Brief bio: I am a Ph.D. candidate at Indira Gandhi Institute of Development Research (IGIDR), Mumbai, India. My research interests include Health Economics, Development Economics, Applied Econometrics, Risk and Insurance, and Health and Nutrition.
- Chapter 1: Coping with the consequences of short-term illness shocks: The role of intra-household labor substitution; Abstract: In developing countries where medical infrastructure, service delivery systems, and the markets for health insurance are underdeveloped, one important mechanism to cope with the consequences of health shocks is the intra-household substitution of labor. This paper studies the impact of short-term illness shocks on labor supply and wage earnings of prime-aged individuals using data from agricultural households in India. It also documents the compensating intra-household labor supply responses of other non-ill members of the household. We find that an illness shock reduces an individual's monthly wage earnings by 7.1% via the decline in the individual's days of employment in the labor market. Further, an illness shock to the household head causes a compensating increase in the wage labor supply of the wife. An illness shock to the wife, however, induces the household head to devote more time to domestic activities. The compensating labor supply responses are only partially able to insure the loss in total wage income of the household. Our results indicate that the gender-based specialization of labor weakens in the event of an illness shock.
- Chapter 2: Smoothing Consumption in Times of Sickness: Households Recourse Mechanisms ; Abstract: In this paper, we study the welfare impacts of short-term illness shocks on rural producer-consumer households residing in the Semi-Arid Tropic regions of India. These regions are characterized by missing markets for credit, risk and insurance and have limited access to publicly funded healthcare infrastructure. We find that illness shocks are seasonal and short-lived and lead to a significant increase in the total per-capita monthly consumption expenditure. This increase in per capita expenditure is driven by the illness-induced increase in medical expenditures. However, households non-medical, food and non-food consumption expenditures are insensitive to illness shocks. Upon dis-aggregation of non-food expenditures, we find that there is a significant increase in illness-induced travel expenditures to seek healthcare and a corresponding decline in expenditure on education and entertainment. Finally, we find some evidence that illness shocks also changes the household dietary diversity and are associated with an increase in the amount of gifts and transfers from other non-cohabitant family members and borrowings from informal sources in order to cope with increased medical expenses.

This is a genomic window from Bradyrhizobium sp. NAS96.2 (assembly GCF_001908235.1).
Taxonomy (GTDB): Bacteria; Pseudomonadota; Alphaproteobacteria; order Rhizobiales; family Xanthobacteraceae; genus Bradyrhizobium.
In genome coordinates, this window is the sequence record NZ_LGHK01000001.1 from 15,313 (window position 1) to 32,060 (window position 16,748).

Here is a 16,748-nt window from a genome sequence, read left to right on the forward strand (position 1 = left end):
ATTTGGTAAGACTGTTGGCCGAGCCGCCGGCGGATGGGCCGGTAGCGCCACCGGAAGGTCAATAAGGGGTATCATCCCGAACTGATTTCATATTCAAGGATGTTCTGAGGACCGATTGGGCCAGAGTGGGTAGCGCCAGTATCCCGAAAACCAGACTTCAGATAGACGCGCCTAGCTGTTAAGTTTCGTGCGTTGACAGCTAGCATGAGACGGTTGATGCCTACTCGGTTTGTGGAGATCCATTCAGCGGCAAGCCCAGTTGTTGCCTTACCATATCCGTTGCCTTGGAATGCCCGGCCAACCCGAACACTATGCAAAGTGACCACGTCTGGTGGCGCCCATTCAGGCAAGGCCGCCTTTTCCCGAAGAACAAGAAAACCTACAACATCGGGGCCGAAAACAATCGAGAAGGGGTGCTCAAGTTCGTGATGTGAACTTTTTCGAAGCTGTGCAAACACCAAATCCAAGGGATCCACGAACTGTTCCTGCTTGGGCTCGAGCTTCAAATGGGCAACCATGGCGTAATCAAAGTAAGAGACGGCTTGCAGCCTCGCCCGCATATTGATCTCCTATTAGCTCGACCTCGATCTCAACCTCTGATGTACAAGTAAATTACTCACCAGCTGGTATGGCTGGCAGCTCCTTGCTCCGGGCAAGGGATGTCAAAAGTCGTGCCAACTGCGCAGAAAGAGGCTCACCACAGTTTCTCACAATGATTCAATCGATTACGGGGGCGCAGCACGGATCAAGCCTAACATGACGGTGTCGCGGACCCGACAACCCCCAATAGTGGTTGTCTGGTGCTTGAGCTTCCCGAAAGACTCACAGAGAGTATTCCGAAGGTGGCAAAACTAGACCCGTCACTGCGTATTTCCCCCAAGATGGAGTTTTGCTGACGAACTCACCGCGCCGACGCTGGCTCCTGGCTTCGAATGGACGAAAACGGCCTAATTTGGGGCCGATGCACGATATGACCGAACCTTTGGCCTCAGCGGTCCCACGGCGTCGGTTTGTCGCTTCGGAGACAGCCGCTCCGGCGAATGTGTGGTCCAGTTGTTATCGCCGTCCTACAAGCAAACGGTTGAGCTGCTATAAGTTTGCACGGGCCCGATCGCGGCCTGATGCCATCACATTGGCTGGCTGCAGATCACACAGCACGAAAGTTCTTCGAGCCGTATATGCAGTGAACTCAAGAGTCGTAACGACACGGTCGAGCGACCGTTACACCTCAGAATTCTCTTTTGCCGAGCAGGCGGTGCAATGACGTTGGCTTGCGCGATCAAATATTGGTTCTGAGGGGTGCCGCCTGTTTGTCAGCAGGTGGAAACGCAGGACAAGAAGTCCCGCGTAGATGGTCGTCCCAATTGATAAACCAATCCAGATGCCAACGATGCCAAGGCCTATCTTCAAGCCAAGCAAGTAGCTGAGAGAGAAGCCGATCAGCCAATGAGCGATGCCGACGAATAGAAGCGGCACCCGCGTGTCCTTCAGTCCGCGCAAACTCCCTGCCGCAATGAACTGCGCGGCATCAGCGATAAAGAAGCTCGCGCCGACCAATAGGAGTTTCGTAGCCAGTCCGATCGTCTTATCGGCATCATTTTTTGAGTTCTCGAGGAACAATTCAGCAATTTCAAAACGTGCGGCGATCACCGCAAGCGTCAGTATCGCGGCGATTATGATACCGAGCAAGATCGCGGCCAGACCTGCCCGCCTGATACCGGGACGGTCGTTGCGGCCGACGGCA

- Chapter 3: Demand- and Supply- Side Incentivization and Child Health Outcomes: Evidence from India; Abstract: Conditional Cash Transfer (CCT) programs are increasingly gaining importance as a policy option to achieve desirable health outcomes. Janani Suraksha Yojana (Safe Motherhood program), one of the world's largest CCT was announced by the Government of India in 2005. Apart from demand side cash-incentivization, supply side nudges in the form of deployment of community health workers (ASHAs) were provided to encourage and assist the expectant mothers in seeking prenatal, delivery and postnatal care assistance. The existing evidence on the impact of the program on child survival outcomes, the key aim of the program, is insufficient, mixed and involves identification concerns. Using a retrospective panel on birth histories of children for more than 35000 mothers from the Demographic and Health Survey (DHS) of India, I identify the Intent-To-Treat (ITT) effects of the program on the child survival outcomes by employing a difference-in-differences identification strategy combined with mother fixed effects. Consistent with the structure and timing of cash incentives, I find significant improvements in infant survival outcomes, primarily in the neonatal period. The effect, however, is restricted only in areas where the cash incentives to both the expectant mothers and ASHAs were high. The results highlight complementarities between supply side nudges and demand side incentivization.
- Best paper award at IMR Doctoral Conference 2023, IIM-Bangalore